Scott Walker Pleads With Wisconsin to Love Him Just One More Time
He’s won two elections and a recall effort, but the governor is finding voters are getting tired of his brand of politics.
APPLETON, WI—Dressed in a red zip-up with a Bucky Badger emblem and his go-to cowboy boots, Wisconsin Gov. Scott Walker stood in a gutted, garage-like building in the Green Bay Packer heartland pleading for his political survival.
“Things could go heading backwards right away,” Walker said to a crowd of 40 people. “We got to get that message out. We have to get that out even if we are standing in line at the grocery store. In fact I want you to go out and vote 10 times for me. I’m asking you to vote once yourself and find nine more people.”
Walker’s appeals to the crowd came a day after former President Barack Obama rallied for his gubernatorial opponent, Tony Evers, in Milwaukee—an event Walker explained to the small, mostly older group of people in Appleton as simply another way the Democrats were “targeting” him.
“They’d love nothing then to beat us here,” Walker said, eliciting several loud “boos” from Make America Great Again hat wearers. But the rest of his stump speech seemed to fall on tired ears.
That fatigue is exactly what the governor’s team is worried about in the final week before the election. That is why they’ve embarked on a drastic strategy: try to get moderates to vote for Scott Walker. In gentler political times in this purple state, this wouldn’t, of course, seem out of the ordinary. But four years after winning his re-election with ease, Walker finds himself in a far different political position.
Since then, he’s run for president. It was a short-lived campaign, but that race, which he was initially hailed as the second coming of Ronald Reagan, may be one of the reason he’s now in the fight of his life. In the months he campaigned for the Oval Office, Walker dropped in the polls so much so that he is still making up lost ground. In the end, it seems, parts of the state have fallen out of love with the folksy fiscal conservative.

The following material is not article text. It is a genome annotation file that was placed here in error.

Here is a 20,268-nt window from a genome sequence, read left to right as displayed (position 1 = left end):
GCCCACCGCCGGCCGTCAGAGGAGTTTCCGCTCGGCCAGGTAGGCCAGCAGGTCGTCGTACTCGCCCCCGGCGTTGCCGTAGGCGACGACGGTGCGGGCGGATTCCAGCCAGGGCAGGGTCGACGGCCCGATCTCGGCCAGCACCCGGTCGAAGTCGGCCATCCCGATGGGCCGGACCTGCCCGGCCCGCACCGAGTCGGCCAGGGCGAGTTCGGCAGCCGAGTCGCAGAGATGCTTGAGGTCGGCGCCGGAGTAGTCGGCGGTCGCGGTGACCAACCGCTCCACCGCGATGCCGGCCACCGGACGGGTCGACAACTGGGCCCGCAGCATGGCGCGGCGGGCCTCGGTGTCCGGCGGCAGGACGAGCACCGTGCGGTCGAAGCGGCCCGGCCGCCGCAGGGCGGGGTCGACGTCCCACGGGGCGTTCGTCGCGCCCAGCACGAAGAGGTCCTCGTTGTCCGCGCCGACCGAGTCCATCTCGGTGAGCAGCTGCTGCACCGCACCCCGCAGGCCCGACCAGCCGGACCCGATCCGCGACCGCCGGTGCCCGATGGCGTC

Now he finds himself neck and neck with Tony Evers, a longtime educator from a town 50 miles southeast of Appleton, according to recent polling. And even though the Republicans seem to have maintained their hold in this area so far in the campaign—low voter turnout could mean a loss for Walker here, and statewide, come Nov. 6.
What’s made matters worse is that Democrats in the state have launched a massive campaign, spending tens of millions of dollars, to oust him from office.
It’s an effort years in the making, beginning in 2011 after he passed union-busting legislation that stripped public workers of their collective bargaining rights and forced them to contribute to their pensions. The Democrats got close to unseating Walker in 2012 during a recall vote, but the governor walked away in the end with a nearly seven point win. And two years later, despite the efforts levied against him, Walker was re-elected with similar numbers.
But fast forward to the 2018 midterm election, and the governor and his team seem to be scrambling.
The fact that Walker is in Appleton, a small town in the Green Bay area where Aaron Rodgers is God, speaking to just a few dozen people reveals just how much is at stake. The team admits openly that they are worried. The Walker website even has a pop-up add that reads: “We’re down in the polls. Help us fight back.”
Data shows that the governor is lagging in areas that once supported him outright but began to waver in 2015, according to data from the Marquette Law School Poll.